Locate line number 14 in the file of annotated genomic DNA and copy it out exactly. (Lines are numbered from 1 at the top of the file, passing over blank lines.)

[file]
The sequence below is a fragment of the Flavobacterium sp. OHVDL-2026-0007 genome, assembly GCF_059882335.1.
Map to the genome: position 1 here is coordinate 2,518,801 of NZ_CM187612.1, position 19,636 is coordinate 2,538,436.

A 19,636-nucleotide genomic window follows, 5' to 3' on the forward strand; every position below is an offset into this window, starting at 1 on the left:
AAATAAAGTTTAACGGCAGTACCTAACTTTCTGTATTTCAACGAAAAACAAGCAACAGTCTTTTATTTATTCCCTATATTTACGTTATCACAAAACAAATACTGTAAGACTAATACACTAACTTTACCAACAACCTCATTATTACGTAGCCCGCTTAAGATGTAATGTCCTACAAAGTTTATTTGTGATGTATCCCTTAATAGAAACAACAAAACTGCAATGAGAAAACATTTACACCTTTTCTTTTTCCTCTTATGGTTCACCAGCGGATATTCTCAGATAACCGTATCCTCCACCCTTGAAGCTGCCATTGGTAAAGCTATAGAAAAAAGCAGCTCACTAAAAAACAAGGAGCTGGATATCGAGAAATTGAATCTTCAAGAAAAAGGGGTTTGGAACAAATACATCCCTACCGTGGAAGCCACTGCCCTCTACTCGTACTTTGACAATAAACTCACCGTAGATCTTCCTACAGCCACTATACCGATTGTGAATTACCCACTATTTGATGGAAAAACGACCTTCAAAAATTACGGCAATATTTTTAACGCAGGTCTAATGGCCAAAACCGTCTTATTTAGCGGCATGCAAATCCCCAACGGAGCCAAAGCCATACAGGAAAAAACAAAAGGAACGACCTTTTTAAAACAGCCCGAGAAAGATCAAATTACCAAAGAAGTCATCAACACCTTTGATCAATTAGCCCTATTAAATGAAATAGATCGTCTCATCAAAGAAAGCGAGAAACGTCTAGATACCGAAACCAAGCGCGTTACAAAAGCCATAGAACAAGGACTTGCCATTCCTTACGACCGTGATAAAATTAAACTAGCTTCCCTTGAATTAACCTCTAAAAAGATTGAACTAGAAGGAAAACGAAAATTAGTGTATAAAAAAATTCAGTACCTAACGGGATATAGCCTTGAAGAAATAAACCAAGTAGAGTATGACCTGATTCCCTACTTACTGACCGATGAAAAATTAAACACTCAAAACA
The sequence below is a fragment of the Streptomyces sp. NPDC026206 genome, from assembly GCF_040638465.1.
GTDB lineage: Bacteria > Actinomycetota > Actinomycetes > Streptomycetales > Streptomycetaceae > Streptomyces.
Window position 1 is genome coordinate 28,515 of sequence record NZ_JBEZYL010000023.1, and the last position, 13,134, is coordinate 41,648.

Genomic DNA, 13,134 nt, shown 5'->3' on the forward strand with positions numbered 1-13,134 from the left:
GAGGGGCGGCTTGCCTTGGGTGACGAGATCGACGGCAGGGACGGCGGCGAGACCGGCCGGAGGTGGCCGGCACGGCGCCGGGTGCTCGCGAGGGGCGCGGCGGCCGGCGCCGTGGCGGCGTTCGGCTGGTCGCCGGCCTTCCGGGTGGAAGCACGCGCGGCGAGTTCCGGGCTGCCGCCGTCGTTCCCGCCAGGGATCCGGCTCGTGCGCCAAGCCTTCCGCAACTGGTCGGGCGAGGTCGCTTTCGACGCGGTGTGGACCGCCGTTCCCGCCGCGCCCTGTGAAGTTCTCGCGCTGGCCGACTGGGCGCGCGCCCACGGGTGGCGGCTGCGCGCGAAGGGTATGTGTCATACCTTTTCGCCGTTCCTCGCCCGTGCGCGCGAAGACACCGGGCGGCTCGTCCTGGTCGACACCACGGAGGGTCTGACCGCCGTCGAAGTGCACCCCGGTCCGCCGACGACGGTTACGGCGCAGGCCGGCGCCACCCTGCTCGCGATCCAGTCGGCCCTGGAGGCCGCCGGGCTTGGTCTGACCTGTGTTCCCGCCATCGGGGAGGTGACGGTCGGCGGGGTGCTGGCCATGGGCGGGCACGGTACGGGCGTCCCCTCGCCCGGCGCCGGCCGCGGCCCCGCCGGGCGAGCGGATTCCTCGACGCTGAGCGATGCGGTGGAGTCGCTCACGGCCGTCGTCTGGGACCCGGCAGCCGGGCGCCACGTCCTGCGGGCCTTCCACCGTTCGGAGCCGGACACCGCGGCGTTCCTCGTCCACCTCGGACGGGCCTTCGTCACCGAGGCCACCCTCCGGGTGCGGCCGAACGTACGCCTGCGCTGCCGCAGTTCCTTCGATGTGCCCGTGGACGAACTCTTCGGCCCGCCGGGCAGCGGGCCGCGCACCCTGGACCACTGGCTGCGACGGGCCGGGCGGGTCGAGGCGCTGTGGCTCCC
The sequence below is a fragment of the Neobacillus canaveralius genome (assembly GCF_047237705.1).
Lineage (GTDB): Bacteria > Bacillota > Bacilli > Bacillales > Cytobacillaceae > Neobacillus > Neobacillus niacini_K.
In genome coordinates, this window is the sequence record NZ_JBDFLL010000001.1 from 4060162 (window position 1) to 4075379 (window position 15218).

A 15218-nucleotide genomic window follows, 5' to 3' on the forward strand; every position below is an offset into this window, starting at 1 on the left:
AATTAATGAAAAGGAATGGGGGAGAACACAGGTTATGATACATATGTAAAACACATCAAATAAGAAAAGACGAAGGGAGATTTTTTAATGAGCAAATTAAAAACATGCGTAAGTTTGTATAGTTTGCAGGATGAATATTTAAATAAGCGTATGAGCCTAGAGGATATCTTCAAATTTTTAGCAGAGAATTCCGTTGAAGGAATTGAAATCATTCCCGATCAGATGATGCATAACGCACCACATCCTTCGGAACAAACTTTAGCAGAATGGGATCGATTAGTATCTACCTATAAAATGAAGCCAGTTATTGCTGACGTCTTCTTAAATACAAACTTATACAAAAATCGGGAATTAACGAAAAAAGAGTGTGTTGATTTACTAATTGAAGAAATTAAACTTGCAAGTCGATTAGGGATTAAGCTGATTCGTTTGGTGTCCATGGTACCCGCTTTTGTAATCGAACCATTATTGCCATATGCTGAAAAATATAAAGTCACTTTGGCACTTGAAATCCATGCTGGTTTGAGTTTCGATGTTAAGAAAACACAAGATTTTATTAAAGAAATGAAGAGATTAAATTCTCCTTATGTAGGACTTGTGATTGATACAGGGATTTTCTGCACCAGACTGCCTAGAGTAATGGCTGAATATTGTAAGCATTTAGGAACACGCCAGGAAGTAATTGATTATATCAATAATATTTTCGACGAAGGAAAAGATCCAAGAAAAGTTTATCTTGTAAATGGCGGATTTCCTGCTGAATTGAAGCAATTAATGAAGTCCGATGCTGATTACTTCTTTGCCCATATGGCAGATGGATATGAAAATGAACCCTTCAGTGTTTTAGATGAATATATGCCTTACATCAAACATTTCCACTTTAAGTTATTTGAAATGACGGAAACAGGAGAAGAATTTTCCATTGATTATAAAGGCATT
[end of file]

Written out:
AATTAATGAAAAGGAATGGGGGAGAACACAGGTTATGATACATATGTAAAACACATCAAATAAGAAAAGACGAAGGGAGATTTTTTAATGAGCAAATTAAAAACATGCGTAAGTTTGTATAGTTTGCAGGATGAATATTTAAATAAGCGTATGAGCCTAGAGGATATCTTCAAATTTTTAGCAGAGAATTCCGTTGAAGGAATTGAAATCATTCCCGATCAGATGATGCATAACGCACCACATCCTTCGGAACAAACTTTAGCAGAATGGGATCGATTAGTATCTACCTATAAAATGAAGCCAGTTATTGCTGACGTCTTCTTAAATACAAACTTATACAAAAATCGGGAATTAACGAAAAAAGAGTGTGTTGATTTACTAATTGAAGAAATTAAACTTGCAAGTCGATTAGGGATTAAGCTGATTCGTTTGGTGTCCATGGTACCCGCTTTTGTAATCGAACCATTATTGCCATATGCTGAAAAATATAAAGTCACTTTGGCACTTGAAATCCATGCTGGTTTGAGTTTCGATGTTAAGAAAACACAAGATTTTATTAAAGAAATGAAGAGATTAAATTCTCCTTATGTAGGACTTGTGATTGATACAGGGATTTTCTGCACCAGACTGCCTAGAGTAATGGCTGAATATTGTAAGCATTTAGGAACACGCCAGGAAGTAATTGATTATATCAATAATATTTTCGACGAAGGAAAAGATCCAAGAAAAGTTTATCTTGTAAATGGCGGATTTCCTGCTGAATTGAAGCAATTAATGAAGTCCGATGCTGATTACTTCTTTGCCCATATGGCAGATGGATATGAAAATGAACCCTTCAGTGTTTTAGATGAATATATGCCTTACATCAAACATTTCCACTTTAAGTTATTTGAAATGACGGAAACAGGAGAAGAATTTTCCATTGATTATAAAGGCATT